In high school I worked at the local Santa Cruz County Immigration Center in Watsonville, California, an agricultural town inhabited largely by Mexican immigrants and their descendants. One service we offered was assisting clients in filling out immigration paperwork, as the majority of them did not speak English and a number of them could not read or write, even in their native language. A peculiarity that stood out to me was how, when filling out the race and ethnicity section, we instructed all our clients to check Hispanic for ethnicity and white for race. Clients were periodically confused at the race box: why did they check white when in the United States they were constantly made aware of their non-whiteness?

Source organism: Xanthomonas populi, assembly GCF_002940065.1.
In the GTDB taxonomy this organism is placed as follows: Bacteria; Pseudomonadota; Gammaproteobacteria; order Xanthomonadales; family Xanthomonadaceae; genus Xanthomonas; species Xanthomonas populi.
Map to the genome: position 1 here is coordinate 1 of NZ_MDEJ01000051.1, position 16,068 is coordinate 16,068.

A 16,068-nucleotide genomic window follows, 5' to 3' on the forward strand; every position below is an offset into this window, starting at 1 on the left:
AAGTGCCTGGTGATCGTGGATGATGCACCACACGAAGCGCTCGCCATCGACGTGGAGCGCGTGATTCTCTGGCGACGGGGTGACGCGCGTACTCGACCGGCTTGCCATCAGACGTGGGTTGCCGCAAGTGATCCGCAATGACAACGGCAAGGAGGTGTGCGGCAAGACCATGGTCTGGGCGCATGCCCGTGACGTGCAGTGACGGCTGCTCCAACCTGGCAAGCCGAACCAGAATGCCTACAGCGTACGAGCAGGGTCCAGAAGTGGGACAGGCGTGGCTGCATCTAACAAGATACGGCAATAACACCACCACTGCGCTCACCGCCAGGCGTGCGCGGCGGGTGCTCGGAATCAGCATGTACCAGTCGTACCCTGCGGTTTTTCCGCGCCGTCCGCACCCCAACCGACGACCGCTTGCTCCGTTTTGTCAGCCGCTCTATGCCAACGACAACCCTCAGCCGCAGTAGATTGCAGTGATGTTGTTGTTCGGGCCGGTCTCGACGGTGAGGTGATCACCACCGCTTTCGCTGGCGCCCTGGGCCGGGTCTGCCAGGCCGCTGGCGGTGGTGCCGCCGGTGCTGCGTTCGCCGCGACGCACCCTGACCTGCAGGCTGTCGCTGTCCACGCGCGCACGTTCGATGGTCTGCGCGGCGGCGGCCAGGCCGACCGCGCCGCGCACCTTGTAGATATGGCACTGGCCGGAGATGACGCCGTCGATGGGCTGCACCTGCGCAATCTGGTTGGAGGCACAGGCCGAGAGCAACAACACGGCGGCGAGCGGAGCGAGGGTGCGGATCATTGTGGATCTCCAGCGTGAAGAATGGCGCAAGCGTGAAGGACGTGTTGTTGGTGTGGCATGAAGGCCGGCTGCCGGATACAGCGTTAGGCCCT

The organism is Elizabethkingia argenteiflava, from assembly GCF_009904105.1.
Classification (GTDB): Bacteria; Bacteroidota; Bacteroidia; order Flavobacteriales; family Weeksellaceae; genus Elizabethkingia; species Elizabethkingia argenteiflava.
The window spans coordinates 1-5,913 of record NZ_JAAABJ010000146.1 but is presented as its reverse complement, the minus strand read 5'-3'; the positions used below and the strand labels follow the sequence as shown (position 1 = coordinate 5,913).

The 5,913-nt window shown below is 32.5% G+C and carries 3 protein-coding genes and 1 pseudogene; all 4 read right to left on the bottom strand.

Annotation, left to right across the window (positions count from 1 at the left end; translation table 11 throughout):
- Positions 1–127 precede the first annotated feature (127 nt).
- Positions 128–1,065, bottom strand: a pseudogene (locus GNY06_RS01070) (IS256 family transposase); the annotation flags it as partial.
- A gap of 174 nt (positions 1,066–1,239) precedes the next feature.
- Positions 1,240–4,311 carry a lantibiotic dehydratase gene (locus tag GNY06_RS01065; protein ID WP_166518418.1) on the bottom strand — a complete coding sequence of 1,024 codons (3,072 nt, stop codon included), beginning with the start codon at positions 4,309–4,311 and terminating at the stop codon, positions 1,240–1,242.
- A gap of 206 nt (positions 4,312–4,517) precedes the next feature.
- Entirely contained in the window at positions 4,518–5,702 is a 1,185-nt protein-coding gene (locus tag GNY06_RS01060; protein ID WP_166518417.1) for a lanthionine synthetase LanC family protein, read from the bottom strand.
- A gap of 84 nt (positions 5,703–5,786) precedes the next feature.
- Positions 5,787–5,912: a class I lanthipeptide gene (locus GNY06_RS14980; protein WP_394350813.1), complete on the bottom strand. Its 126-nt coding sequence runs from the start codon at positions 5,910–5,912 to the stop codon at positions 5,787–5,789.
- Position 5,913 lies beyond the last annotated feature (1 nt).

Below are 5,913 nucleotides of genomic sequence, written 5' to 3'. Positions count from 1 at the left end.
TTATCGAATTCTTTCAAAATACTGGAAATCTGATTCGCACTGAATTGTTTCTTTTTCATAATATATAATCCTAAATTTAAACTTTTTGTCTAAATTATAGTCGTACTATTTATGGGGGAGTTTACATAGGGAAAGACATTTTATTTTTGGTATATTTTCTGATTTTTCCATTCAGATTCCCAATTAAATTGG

To most people, being asked, “Where are you from?” seems innocuous enough. Someone is just trying to get to know you a little bit better. Asian Americans, however, have almost universally had a different experience with this question. At first we’ll answer with “California,” “New York,” or a variety of other places. But then comes the dreaded follow-up question: “But where are you really from?” It becomes immediately clear that there’s a certain answer that is expected, and a failure to comply will just result in more questions.